July 14, 2024
1 Solar System Way, Planet Earth, USA

Fix your filtered gaze on the Sun – Astronomy Now

Sunspots spread widely on the Sun on August 1, 2023. Image: Sheri Lynn Karl.

The Sun is our special star, on which we totally depend for our existence. The long days of summer, which we hope will be blessed with the best weather conditions of the year, when the Sun rises high in the sky, are ideal for getting to know our giver of life better. When thinking about astronomy, the Sun is not the first thing that comes to mind, but we would be missing out on a glimpse of an extremely dynamic world. How is it possible to see anything when the Sun is so intensely hot and bright and what will I be able to see anyway?

A small telescope with the right filter can reveal a great deal of detail at various wavelengths, even spectacularly in alpha hydrogen (at 656.3 nm), but observe sunspots crossing the solar surface, or photosphere, in white light It is perhaps the easiest and most economical method to see. and imagine the Sun in action.

See sunspots

Sunspots are temporary regions of intense magnetic disturbance where the energy below is blocked by the magnetic force. This causes the area to cool slightly compared to the surrounding surface, creating sunspots. If you look closely, you'll see that a sunspot has two parts: an almost black area called the 'umbra' (there can be several if the sunspot is large) with a much lighter region called the 'penumbra'. Sunspots can be found alone, but very often they come in groups which are then grouped into sunspot types based on their extent and structure.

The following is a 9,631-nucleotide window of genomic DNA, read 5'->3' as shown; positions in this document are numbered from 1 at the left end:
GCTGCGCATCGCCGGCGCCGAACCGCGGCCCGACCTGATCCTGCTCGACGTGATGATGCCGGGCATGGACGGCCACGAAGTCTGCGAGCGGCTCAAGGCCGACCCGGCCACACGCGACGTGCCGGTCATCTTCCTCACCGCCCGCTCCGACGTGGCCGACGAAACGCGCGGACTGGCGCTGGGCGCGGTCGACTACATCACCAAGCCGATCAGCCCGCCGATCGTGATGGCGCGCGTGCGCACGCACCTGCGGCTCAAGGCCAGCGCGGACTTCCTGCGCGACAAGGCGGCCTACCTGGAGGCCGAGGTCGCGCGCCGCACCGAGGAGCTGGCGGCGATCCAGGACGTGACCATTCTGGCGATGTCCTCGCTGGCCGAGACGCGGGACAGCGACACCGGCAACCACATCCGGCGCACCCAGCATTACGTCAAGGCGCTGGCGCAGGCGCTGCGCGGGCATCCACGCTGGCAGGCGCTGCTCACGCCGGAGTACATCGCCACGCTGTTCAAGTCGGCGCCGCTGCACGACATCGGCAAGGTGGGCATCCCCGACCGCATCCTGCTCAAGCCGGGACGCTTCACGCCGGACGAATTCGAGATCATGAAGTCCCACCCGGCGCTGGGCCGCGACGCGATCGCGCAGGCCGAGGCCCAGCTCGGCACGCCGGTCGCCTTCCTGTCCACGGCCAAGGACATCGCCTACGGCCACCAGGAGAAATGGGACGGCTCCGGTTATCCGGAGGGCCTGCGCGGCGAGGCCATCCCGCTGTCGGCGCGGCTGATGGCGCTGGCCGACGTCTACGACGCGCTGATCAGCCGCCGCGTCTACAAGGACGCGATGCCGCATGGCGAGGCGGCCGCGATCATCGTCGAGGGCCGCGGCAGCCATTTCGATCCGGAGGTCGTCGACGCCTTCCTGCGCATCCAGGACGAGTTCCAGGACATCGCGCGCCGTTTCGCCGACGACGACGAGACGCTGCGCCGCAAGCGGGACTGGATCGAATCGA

Sunspots occur during an average 11-year cycle and vary in number, size, and structure of sunspots during that time. At Sunspot Minimum there are generally few or no sunspots for many days or occasionally for several weeks at a time. Little by little the number of sunspots begins to increase and their size increases. Some sunspots are occasionally large enough to be glimpsed only with your eyes looking through an eclipse viewer. After about three or four years, we typically reach sunspot maximum when the Sun never seems to be without some sunspots. This situation persists for about two or three years and then the intensity of the sunspots begins to decrease during the remaining years until we return to the sunspot minimum.

There are a good number of dedicated amateur observers who report observations of the total number of sunspots and groups each month. Having observations of the Sun on as many days as possible each month means that a graph can be created showing the rise and fall of sunspot activity. We can see from the recent sunspots that the maximum sunspots of the past have not all been the same: cycle 24, which began in 2008, was of lower intensity than the previous two, although cycle 25, which, according to recent forecasts, is already has reached its maximum or will do so at any time.